Dan Johnson, the economics professor known for his remarkably accurate sports predictions, is at it again. Today, the Colorado College professor released his prognostications for the 2012 Olympics Games in London.

Each year, Johnson punches numbers into a computer and out pop the results.  Over the past five Olympics, from the 2000 Summer Games in Sydney through the 2008 Summer Games in Beijing, his model demonstrated 94 percent accuracy between predicted and actual national medal counts.

Above: Dan Johnson, Professor of Economics at Colorado College

Will the United States emerge victorious? It should get 99 Olympic overall medals and 34 gold medals, according to Johnson, which will be the most medals won. Alongside the U.S., China and Russia will round out the top three.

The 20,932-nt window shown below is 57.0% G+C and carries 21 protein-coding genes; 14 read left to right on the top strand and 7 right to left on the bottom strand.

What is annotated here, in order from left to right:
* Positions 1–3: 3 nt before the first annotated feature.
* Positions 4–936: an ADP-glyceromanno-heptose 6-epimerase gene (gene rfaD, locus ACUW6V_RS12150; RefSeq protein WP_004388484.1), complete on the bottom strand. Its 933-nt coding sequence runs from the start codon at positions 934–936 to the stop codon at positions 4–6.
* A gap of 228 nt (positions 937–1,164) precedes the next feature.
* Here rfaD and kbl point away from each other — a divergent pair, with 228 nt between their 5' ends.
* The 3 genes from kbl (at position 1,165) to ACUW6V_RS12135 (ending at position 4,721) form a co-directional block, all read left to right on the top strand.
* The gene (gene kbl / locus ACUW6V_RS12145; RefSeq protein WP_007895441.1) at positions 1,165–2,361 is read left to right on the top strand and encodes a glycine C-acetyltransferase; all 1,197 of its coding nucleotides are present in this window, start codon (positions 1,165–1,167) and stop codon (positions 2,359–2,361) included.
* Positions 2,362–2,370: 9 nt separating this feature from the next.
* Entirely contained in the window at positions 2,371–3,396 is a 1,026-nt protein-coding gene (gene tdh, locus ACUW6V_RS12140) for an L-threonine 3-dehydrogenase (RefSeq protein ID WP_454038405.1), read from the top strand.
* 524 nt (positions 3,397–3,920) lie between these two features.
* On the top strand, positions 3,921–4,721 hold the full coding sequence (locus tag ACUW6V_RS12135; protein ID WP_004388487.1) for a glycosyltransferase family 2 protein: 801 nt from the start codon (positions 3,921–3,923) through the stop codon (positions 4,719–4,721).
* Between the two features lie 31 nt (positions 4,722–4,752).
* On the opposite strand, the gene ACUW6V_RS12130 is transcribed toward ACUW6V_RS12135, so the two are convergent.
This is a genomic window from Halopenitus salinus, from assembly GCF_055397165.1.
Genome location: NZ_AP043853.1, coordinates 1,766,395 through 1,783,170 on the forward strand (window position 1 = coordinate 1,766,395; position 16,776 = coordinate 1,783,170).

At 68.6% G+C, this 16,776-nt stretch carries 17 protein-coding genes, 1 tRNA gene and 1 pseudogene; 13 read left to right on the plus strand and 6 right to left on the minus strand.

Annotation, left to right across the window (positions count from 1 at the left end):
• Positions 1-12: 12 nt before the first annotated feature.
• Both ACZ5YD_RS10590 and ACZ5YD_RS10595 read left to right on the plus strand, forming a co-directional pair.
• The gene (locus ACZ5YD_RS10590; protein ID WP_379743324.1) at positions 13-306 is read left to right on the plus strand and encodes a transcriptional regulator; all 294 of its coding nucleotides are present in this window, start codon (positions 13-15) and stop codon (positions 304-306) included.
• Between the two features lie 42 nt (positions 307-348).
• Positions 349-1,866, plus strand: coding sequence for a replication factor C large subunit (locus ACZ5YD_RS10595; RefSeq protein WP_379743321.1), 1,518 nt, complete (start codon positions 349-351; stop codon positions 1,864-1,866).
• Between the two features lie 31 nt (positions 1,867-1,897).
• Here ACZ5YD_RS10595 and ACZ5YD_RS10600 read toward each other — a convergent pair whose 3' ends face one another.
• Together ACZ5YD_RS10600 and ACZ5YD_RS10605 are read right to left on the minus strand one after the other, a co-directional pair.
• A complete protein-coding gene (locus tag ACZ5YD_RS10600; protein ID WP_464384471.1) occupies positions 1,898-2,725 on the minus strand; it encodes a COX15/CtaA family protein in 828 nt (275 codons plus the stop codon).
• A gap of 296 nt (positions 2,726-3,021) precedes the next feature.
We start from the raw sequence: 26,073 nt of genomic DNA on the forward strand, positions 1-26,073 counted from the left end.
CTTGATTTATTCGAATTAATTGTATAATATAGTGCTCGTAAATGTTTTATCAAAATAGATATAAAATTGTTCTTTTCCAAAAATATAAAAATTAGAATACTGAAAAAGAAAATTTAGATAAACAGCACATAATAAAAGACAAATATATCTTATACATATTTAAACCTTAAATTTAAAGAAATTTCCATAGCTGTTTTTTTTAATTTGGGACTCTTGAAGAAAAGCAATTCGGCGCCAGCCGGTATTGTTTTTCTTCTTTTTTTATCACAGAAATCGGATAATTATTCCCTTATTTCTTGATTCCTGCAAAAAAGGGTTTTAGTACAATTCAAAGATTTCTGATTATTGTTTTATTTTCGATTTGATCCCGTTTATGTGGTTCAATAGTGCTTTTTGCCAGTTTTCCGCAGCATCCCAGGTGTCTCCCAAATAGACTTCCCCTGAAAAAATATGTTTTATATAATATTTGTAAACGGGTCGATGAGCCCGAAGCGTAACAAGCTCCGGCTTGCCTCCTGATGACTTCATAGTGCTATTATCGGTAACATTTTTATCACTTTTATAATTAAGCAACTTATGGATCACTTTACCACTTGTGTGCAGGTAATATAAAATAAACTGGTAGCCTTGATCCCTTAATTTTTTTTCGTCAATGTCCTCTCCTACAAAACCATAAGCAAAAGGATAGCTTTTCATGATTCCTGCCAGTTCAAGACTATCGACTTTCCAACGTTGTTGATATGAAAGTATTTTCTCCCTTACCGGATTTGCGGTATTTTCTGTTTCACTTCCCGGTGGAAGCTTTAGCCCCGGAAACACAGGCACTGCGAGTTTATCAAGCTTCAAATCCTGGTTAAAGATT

In 2010, he told USA Today that the predictions were an experiment to sees if economic models could be used to predict medals in the same way we could predict unemployment rates. “We thought we’d be wildly wrong,” Johnson recalled. They weren’t.

Johnson’s team uses a handful of economic variables and no athletic data. His factors include per-capita income, the nation’s population, and the home-field advantage for hosting the Games or living nearby.

In a statement released by the university, Johnson said the purpose of the predictions is to provide a benchmark to help set national expectations at realistic levels. For a small nation, winning three medals is an amazing accomplishment. “For the U.S. or Germany or Russia, it’s appropriate to expect a lot more,” he said in the release. “How much more? That’s where the model comes in.”

Curious about how your home country will fare? Read the predictions for 134 competing nations here.

Medals image courtesy of Greater London Authority  

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